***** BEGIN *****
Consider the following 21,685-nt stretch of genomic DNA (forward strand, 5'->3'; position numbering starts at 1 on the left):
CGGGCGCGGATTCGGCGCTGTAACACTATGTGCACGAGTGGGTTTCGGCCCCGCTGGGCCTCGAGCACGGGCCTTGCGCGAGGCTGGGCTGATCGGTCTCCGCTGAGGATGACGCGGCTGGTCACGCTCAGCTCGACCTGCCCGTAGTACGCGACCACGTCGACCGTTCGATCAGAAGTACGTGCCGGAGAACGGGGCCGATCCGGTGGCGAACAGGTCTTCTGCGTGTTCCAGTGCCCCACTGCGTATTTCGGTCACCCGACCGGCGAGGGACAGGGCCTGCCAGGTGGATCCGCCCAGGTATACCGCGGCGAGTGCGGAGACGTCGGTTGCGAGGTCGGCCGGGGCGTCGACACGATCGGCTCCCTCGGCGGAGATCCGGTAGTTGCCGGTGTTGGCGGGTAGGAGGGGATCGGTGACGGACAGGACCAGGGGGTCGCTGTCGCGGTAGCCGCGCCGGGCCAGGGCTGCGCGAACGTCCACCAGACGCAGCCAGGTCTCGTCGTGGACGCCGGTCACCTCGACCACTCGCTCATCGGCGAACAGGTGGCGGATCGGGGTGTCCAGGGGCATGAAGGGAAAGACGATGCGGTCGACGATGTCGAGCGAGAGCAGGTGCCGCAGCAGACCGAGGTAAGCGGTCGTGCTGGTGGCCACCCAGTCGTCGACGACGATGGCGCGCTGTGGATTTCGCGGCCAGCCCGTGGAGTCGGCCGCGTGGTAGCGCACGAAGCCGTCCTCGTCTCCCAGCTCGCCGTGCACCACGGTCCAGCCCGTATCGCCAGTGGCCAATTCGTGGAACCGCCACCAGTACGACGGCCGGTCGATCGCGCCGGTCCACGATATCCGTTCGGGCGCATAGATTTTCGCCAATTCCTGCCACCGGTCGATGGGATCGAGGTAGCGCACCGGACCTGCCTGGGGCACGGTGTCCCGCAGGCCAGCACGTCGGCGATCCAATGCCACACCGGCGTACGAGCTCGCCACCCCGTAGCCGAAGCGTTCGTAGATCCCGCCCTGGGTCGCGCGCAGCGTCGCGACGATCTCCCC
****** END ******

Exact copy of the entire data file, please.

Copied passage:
Consider the following 21,685-nt stretch of genomic DNA (forward strand, 5'->3'; position numbering starts at 1 on the left):
CGGGCGCGGATTCGGCGCTGTAACACTATGTGCACGAGTGGGTTTCGGCCCCGCTGGGCCTCGAGCACGGGCCTTGCGCGAGGCTGGGCTGATCGGTCTCCGCTGAGGATGACGCGGCTGGTCACGCTCAGCTCGACCTGCCCGTAGTACGCGACCACGTCGACCGTTCGATCAGAAGTACGTGCCGGAGAACGGGGCCGATCCGGTGGCGAACAGGTCTTCTGCGTGTTCCAGTGCCCCACTGCGTATTTCGGTCACCCGACCGGCGAGGGACAGGGCCTGCCAGGTGGATCCGCCCAGGTATACCGCGGCGAGTGCGGAGACGTCGGTTGCGAGGTCGGCCGGGGCGTCGACACGATCGGCTCCCTCGGCGGAGATCCGGTAGTTGCCGGTGTTGGCGGGTAGGAGGGGATCGGTGACGGACAGGACCAGGGGGTCGCTGTCGCGGTAGCCGCGCCGGGCCAGGGCTGCGCGAACGTCCACCAGACGCAGCCAGGTCTCGTCGTGGACGCCGGTCACCTCGACCACTCGCTCATCGGCGAACAGGTGGCGGATCGGGGTGTCCAGGGGCATGAAGGGAAAGACGATGCGGTCGACGATGTCGAGCGAGAGCAGGTGCCGCAGCAGACCGAGGTAAGCGGTCGTGCTGGTGGCCACCCAGTCGTCGACGACGATGGCGCGCTGTGGATTTCGCGGCCAGCCCGTGGAGTCGGCCGCGTGGTAGCGCACGAAGCCGTCCTCGTCTCCCAGCTCGCCGTGCACCACGGTCCAGCCCGTATCGCCAGTGGCCAATTCGTGGAACCGCCACCAGTACGACGGCCGGTCGATCGCGCCGGTCCACGATATCCGTTCGGGCGCATAGATTTTCGCCAATTCCTGCCACCGGTCGATGGGATCGAGGTAGCGCACCGGACCTGCCTGGGGCACGGTGTCCCGCAGGCCAGCACGTCGGCGATCCAATGCCACACCGGCGTACGAGCTCGCCACCCCGTAGCCGAAGCGTTCGTAGATCCCGCCCTGGGTCGCGCGCAGCGTCGCGACGATCTCCCC